Girl, 5, allegedly murdered by dad: Horrifying footage shows him lifting her by her hair and punching her

Selina Lum
The Straits Times
July 6, 2023

Horrifying footage of a man lifting his four-year-old daughter up by her hair and punching her was played in court on Thursday, on the second day of his trial for murdering the girl in 2017 when she was five.

The 10-minute surveillance video, captured in 2016 and retrieved from his wife’s mobile phone, showed the man towering over the girl and her younger brother, who were wearing only diapers and barricaded in the “naughty corner” of a one-room flat.

In the video, he points a pair of scissors at the girl and appears to be scolding her before launching a vigorous attack on her. He grabs her by her hair and lifts her from the floor, rains punches and kicks on her, holds her against the wall by her neck, and canes her.

After the attack, he wipes the blood from her face with a tissue and changes her diapers.

In the dock, the accused watched calmly at first but later wiped his eyes with his T-shirt.

The 43-year-old man is accused of murder by physically assaulting the girl in the toilet of the flat between the night of Aug 10, 2017, and the early hours of Aug 11, 2017. The prosecution contends that he intended to cause the fatal head injuries found on her.

He took her body to the Singapore General Hospital (SGH) on the morning of Aug 12, 2017 – more than 15 hours after realising that she was dead, prosecutors said. He was arrested that afternoon.

Beginning in early 2016, the girl and her younger brother, who were from the man’s previous marriage, were confined to a corner of the flat, the court was told. The couple, who married in 2015, had their first child in January 2016 and their second in December that year.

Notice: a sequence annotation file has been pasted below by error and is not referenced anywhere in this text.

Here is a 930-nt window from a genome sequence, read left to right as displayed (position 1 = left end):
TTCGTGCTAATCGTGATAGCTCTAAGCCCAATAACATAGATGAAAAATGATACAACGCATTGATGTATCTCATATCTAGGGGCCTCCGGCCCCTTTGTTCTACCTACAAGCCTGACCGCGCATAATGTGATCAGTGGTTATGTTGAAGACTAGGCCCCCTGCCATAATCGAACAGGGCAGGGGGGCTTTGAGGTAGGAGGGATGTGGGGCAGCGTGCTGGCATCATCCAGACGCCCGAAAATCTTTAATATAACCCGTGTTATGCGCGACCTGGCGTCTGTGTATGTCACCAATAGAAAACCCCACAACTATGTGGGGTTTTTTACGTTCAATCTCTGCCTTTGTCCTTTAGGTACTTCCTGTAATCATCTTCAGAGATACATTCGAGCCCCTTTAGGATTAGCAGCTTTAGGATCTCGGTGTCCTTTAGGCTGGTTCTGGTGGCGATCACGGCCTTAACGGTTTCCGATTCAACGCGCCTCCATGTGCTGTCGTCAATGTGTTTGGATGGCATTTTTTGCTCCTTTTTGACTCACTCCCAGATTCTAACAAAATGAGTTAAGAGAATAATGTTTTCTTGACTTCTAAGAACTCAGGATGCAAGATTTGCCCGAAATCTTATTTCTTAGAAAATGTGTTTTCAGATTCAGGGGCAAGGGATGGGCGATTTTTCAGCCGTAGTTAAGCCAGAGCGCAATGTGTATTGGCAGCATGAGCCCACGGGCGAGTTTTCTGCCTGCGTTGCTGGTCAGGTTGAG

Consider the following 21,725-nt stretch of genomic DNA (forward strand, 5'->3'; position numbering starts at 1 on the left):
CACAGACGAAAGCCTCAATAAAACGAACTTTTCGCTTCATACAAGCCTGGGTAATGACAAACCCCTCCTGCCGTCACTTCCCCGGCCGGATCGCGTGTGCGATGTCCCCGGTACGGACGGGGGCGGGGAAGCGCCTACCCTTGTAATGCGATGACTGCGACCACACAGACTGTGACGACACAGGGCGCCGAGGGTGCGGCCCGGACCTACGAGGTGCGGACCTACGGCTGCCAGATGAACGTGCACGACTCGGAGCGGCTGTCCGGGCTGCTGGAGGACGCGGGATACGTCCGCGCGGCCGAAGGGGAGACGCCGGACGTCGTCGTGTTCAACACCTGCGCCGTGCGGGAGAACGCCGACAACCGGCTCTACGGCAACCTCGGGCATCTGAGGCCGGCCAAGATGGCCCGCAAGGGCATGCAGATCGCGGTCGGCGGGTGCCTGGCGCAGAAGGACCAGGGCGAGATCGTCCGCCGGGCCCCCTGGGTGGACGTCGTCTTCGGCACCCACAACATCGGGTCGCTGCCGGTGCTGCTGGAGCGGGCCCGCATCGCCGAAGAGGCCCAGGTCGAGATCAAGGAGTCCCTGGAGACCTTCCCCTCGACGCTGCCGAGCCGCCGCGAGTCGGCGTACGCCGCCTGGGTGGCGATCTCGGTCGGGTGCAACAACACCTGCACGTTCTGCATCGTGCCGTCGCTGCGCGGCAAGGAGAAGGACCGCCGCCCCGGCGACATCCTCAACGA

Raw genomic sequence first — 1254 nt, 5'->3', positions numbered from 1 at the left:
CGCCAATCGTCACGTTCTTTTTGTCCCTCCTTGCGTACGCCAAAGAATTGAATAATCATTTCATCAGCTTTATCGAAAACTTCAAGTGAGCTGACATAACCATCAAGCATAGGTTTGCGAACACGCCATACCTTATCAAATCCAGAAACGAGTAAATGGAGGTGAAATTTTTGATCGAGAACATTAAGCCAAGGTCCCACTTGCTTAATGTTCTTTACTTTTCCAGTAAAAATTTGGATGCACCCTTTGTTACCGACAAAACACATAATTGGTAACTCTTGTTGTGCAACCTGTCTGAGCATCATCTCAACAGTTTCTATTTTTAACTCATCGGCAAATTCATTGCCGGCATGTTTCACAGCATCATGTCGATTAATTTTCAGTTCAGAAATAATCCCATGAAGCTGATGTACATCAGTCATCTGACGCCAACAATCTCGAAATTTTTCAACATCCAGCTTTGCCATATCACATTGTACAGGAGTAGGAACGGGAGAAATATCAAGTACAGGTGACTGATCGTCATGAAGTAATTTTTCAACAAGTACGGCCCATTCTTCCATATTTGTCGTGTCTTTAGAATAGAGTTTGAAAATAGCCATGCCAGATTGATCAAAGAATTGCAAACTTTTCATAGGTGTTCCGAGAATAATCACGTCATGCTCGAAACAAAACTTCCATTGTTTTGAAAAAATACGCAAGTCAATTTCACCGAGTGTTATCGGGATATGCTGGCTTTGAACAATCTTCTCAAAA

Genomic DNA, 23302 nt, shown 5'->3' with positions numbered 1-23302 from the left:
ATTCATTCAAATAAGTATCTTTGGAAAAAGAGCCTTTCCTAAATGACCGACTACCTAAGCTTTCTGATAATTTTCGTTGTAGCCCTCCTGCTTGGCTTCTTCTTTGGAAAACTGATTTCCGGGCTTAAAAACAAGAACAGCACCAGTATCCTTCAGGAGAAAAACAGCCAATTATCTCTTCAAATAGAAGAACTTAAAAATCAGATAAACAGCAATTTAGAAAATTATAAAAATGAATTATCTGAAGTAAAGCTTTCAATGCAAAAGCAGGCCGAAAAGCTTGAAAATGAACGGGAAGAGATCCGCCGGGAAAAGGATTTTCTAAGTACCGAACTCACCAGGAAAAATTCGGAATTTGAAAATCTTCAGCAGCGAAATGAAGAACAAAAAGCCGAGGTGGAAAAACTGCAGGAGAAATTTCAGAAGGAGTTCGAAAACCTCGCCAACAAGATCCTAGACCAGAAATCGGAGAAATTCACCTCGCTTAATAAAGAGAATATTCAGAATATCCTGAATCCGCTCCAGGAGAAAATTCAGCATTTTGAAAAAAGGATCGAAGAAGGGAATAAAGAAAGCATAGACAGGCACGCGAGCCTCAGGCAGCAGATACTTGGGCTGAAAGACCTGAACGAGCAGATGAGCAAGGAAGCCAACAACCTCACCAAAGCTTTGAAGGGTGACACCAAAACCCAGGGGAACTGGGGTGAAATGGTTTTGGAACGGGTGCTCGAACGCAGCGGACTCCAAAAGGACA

The victim and her brother were later confined naked in the toilet. They were let out for meals and when their father and stepmother needed to use the toilet.

The man cannot be named to protect the identity of his surviving son, who was four at the time of the fatal assault.

On Thursday, continuing her testimony as a prosecution witness, his wife was asked if she tried to stop the assault shown in the video.

The 32-year-old woman, who has filed for divorce, said she took away the scissors and shouted at him, but she did not do any more to stop him because she was scared he would beat her instead.

At the time of the alleged murder, she was pregnant with their third child.

On Aug 10, 2017, her husband asked her to get her stepchildren to exercise, she said.

The woman said when the girl did not squat and stand as she was told, she asked her husband to take over and walked back to the living room.

She said she heard his voice getting louder and then a bang, which sounded like something had hit the wall. She said she rushed to the toilet and saw the girl crying.

The man told her he had hit the child, she said. He also told her that he wanted to “make” the two children healthy and send them to the Ministry of Social and Family Development for adoption.

In the evening on Aug 11, the man told her that the girl was dead, she said.

She said she told the man that she did not want to go to prison. When Deputy Public Prosecutor Norine Tan asked why she was worried about prison, she replied: “Because I’m staying together with him... and I’m not protecting the kids (from abuse).”

The woman said the next morning, the man woke her up and said he was going to SGH.

He also said he was going to force her to have sex with him and assault her, and told her to lodge a police report and seek a personal protection order against him.

“He said that if I were to report against him, his history of anger management will come out,” she said, adding that he had gone for anger management counselling before they were married.

She said the man carried out what he said he would do. Before taking the girl and the boy out in a pram, he reminded her to go to the police, she said.

In cross-examination, the man’s assigned lawyer, Mr Mervyn Cheong, played a video of the woman commanding her stepchildren to sit down and stand up. The siblings had blank expressions and seemed tense as they held stiff postures.

Mr Cheong said she sounded annoyed at the siblings. She replied: “Because when I said sit, (the boy) was like daydreaming.”

The trial continues.

The Straits Times

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